In preparation for her role in The Passenger, did Michelle listen to Weinberg’s music? “Yes I did”, she responds enthusiastically. “Once I got the operatic score I started my research because I did not know him, so I started to listen to various pieces. I had worked with Vladimir Fedoseyev, who Weinberg dedicated his Nineteenth Symphony to. I spoke with him and his wife, as they knew Weinberg very well. I think he’s a wonderful composer, and absolutely has a right to be up there and to be heard today. Really some of the music is quite extraordinary. I hope too that some of his operas will get to be heard, and I mean not just The Passenger or The Portrait.”
Michelle also accepts that the Holocaust as a basis for a story and opera has to be undertaken from a position of authenticity. “I think that is what gives it its credibility. I think if somebody else had come along and written it there would be reservations, and people would be wary to go there. Because we had two people who had experienced Auschwitz (Polish-born Weinberg lost family there), that that gives The Passenger its right to be performed.” The set designer, fellow South African Johan Engels, gets special praise. “I think he has created a phenomenal set. It is the simplicity of the complexity and the complexity of the simplicity, with the ship hovering above. I think he’s created without making a caricature of it. With Johan being South African we spoke in depth about this, and his experiences in South Africa also contributed to his understanding and sensitivity towards this. It adds an indescribable benefit.”
One of the opera’s most striking moments brings the boat and the concentration camp into almost direct conflict as Liese, still wearing white, is transported back to Auschwitz. “Yes, the question is what happens to Liese in the end”, she says thoughtfully. “We don’t know if this Marta figure is a figment of her imagination, her madness. That’s why Marta stays covered up, and I think Zofia Posmysz wanted to leave that open. Seeing her there is a reminder that there are still too many people around this world that given the circumstances would go there again. We have genocide happening as we speak, and that is not something that was exclusive to Auschwitz. That echo, or that ‘shimmering’ of Marta is to remind us of that; unfortunately.”
Breedt’s discography includes lesser-known but valuably recorded operas such as Hindemith’s Die Harmonie der Welt and Viktor Ullmann’s Der zerbrochene Krug, and these mix freely with roles in Ariadne auf Naxos and Le nozze di Figaro. “I live in Zurich, and I started working with (conductor) Gerd Albrecht a lot. He had asked me to record with him, and he was the one that started recording a tremendous amount of unknown pieces, especially of people who had died in concentration camps. I did first recordings of a lot of works, and although we had a slew of Figaro recordings – and I did one – that was very exciting, because it was a very great privilege and responsibility as well. As far as recordings are concerned the industry as we know it is over-saturated, so maybe they were opening up possibilities to record music that has not been recorded before. Being an artist and working with conductors, they know that because of my very strong musical background that I could ‘cope’ with such music, and am a reliable recording performer.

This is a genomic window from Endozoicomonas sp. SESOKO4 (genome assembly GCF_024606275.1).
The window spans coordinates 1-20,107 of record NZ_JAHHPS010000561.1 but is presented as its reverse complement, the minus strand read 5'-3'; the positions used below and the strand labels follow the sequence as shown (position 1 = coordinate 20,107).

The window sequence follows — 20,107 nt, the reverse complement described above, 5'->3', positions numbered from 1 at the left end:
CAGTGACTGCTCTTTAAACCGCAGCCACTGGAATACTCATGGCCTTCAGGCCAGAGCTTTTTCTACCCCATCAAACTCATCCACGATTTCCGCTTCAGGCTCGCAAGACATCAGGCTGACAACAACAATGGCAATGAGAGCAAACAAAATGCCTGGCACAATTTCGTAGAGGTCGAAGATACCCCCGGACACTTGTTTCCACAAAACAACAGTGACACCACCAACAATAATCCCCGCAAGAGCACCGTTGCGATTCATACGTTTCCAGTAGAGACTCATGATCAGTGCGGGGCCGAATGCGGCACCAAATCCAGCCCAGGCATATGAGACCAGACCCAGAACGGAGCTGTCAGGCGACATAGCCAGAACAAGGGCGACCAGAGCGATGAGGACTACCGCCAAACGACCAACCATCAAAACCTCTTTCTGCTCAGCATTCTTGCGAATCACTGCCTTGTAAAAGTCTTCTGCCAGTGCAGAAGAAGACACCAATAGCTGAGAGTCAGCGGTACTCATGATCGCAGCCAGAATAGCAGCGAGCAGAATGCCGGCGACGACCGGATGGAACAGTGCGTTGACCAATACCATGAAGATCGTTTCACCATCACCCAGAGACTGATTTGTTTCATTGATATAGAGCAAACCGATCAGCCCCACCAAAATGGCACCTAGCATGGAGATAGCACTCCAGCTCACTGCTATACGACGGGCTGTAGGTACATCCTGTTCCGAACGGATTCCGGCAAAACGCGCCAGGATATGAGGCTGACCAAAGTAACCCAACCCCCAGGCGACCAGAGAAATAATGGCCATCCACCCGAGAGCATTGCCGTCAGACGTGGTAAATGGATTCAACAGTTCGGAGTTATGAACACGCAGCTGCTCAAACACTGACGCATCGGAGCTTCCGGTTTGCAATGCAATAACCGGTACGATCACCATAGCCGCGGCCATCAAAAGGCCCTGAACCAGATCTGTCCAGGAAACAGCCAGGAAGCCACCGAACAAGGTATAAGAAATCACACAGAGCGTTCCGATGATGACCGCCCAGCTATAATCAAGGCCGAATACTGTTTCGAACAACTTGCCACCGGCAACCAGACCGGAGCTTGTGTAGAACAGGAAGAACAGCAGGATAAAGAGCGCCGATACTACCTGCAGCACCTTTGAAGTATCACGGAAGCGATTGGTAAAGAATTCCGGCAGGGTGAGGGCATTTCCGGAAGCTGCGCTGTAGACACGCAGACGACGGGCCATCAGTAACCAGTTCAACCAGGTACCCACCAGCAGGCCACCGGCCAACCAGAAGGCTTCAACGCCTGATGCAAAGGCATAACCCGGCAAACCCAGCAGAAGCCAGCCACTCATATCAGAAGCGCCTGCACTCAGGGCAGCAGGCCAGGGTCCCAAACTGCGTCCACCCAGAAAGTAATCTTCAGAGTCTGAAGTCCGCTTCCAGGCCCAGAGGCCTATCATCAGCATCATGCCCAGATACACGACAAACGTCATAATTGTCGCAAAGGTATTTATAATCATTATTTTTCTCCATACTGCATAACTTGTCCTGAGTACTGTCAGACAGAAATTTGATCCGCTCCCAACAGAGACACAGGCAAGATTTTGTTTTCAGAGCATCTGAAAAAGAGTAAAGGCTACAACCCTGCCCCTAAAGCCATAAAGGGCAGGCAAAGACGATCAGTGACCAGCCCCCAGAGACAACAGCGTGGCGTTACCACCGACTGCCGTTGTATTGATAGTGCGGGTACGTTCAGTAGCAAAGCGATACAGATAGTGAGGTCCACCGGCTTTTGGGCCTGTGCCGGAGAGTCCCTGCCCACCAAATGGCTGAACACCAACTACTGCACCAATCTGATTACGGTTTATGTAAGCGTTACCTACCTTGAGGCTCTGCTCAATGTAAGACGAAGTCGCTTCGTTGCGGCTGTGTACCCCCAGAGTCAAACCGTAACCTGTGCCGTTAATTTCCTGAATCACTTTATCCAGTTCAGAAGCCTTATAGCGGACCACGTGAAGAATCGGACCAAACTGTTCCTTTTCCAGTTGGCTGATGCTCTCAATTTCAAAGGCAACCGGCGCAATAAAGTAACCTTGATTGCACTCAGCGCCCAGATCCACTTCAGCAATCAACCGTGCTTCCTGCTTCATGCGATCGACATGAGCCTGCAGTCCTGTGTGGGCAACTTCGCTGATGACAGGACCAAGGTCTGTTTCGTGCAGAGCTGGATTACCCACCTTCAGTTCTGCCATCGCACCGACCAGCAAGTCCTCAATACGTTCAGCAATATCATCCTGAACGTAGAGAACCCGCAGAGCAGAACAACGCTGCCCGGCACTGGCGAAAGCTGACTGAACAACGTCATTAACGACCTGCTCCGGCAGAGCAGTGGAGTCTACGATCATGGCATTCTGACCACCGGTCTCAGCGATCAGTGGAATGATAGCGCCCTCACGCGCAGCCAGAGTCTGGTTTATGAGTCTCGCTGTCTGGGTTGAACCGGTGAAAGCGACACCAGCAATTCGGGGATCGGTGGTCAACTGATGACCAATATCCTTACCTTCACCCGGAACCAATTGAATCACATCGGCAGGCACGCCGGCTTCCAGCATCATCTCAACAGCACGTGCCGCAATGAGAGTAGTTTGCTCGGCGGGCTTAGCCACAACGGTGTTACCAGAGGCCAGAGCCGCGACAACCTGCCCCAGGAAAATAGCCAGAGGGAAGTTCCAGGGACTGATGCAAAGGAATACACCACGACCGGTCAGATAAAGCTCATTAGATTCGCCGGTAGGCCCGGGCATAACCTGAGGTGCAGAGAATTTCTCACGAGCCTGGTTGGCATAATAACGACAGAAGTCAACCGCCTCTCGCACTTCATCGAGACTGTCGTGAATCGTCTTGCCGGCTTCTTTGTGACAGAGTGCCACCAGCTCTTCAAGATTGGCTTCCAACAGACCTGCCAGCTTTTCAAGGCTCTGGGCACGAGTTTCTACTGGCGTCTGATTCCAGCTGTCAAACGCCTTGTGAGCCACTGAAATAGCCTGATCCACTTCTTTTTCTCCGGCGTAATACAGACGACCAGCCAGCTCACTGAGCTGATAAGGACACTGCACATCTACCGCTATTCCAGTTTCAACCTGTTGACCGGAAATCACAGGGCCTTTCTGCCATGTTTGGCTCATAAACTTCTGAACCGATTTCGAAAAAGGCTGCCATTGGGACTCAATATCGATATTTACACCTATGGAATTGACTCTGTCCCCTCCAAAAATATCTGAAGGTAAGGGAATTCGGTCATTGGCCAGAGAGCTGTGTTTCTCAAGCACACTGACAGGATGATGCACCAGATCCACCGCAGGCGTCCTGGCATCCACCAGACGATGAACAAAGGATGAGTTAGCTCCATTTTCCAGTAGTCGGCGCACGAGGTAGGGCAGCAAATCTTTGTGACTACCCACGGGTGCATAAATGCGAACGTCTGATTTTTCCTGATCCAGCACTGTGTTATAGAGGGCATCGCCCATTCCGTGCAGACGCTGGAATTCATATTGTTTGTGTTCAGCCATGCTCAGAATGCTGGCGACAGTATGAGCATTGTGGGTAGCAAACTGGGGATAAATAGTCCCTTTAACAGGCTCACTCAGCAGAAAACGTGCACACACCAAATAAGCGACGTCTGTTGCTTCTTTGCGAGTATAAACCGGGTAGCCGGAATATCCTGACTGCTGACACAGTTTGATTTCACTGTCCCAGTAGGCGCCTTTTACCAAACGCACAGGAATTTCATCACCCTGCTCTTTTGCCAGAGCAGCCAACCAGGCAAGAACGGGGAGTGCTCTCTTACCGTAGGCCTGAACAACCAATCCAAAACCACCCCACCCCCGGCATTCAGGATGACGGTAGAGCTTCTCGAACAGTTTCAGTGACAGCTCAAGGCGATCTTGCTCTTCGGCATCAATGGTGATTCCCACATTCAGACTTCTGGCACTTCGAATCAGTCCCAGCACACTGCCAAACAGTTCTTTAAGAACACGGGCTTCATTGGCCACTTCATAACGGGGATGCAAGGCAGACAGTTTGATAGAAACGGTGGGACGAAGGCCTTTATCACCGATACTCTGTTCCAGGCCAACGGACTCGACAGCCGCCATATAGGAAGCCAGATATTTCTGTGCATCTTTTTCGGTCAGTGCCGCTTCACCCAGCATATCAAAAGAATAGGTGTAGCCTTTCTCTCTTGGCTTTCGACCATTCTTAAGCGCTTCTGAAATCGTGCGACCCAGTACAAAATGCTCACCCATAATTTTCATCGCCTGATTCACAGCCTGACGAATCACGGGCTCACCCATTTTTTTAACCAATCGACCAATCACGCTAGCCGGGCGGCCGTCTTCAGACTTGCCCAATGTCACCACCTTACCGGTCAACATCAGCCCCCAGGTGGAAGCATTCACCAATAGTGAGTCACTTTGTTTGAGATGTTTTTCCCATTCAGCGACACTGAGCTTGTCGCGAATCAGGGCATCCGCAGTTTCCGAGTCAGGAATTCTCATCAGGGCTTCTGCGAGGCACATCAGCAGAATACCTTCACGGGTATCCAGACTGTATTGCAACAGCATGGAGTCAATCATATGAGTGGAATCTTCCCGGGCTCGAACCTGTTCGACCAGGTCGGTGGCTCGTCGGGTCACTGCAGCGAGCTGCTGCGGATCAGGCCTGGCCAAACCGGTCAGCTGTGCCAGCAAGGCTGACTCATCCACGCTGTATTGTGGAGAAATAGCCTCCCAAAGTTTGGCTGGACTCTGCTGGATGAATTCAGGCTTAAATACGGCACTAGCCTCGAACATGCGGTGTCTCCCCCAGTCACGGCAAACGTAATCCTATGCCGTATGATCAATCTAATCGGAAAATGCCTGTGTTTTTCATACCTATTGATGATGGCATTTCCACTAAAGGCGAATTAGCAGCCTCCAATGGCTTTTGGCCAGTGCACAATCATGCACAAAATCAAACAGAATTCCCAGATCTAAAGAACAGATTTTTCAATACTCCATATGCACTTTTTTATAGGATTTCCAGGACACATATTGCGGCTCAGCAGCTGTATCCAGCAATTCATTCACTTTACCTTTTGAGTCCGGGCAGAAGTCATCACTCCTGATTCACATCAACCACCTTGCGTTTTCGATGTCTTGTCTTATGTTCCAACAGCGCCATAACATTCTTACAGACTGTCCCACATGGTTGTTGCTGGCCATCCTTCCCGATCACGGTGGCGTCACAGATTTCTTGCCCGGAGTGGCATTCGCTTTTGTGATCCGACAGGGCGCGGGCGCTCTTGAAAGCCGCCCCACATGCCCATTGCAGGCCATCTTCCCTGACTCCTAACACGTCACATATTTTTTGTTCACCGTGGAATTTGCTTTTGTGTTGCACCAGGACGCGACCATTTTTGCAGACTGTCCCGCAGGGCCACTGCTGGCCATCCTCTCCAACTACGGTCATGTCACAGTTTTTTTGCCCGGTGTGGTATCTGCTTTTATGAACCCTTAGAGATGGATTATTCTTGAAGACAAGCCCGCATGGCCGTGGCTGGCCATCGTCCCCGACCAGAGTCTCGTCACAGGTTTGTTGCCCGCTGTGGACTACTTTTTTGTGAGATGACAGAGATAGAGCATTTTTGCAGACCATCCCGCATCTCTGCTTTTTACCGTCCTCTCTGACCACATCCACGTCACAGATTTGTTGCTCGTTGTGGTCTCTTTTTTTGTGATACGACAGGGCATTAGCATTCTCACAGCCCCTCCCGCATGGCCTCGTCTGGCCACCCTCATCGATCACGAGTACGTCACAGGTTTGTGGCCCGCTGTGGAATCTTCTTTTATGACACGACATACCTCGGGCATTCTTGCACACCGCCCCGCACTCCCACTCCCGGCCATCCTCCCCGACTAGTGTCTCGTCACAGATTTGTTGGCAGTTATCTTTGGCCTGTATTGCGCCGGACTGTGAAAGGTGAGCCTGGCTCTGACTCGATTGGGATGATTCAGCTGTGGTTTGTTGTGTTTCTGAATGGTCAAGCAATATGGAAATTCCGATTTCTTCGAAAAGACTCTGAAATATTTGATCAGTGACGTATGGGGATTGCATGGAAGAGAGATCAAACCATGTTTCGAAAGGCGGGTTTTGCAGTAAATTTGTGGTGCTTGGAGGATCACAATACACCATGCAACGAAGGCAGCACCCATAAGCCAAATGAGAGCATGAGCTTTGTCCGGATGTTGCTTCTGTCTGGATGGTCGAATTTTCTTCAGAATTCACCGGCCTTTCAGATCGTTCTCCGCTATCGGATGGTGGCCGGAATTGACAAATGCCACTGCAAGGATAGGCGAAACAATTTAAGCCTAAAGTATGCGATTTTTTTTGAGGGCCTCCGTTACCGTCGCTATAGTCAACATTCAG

She moves on to discuss the recording process. “What happens, because there is not much money, is that there is not great time for big rehearsals. Literally with those extremely complex works, working with Marek Janowski with the Hindemith, we would hear the orchestration for the first time, literally play a section through, and the second time the red light would be running, and you would record immediately. You would need somebody who musically really knows what they’re doing and can go in there and do it, but because I am an extremely inquisitive person I found this very fascinating and interesting. Because I am not just a singer but am a musician, I found this very challenging. Now I record for a South African company called TwoPianists Records, which is a young company run by two concert pianists (Nina Schumann and Luis Magalhães) who decided to branch out. They’ve done extremely well. My latest disc is called Shakespeare Inspired, because I love William Shakespeare, and I wanted to hear how British composers hear Shakespeare. I am very proud to say that this disc has recently won two prizes. I’ll be recording a Schubert recital in January. A great love of mine is recital work. I do a big spectrum because I find it is vitally important to keep flexible as an artist as well. You can’t necessarily put me in a box, which I hate in any case! I tend to confuse people.”
Michelle is still in regular contact with her home country and its music. “I am a professor at the University of Stellenbosch. I teach, it’s one of my great passions, and I go back once a year, when I possibly can. My family is there. After The Passenger I will be doing a tour, with some big concerts of the Shakespeare CD.” And what of opera in South Africa? “Opera is struggling to survive there, but it is surviving. I think that’s what we’ve got to look at, and the face of opera has changed a lot there. In the apartheid days it was seen as a thing to brag about, pumping oodles of money into it. As we know it is the most expensive art-form around. Opera has suffered being a Euro-centric art-form, but there is a tremendous amount of black singers, some phenomenal singers, who are claiming and discovering opera as something they are passionate about and want to do. This is very encouraging, and this is my challenge – I don’t want to give opera a political face or a cultural name. I’m just going to say it’s a world heritage, and I am so enthusiastic at the talent out there, but of course money is a problem. It is my duty then as an international singer to go back there, speak and to give back to South Africa, and to inspire. We are hanging on!”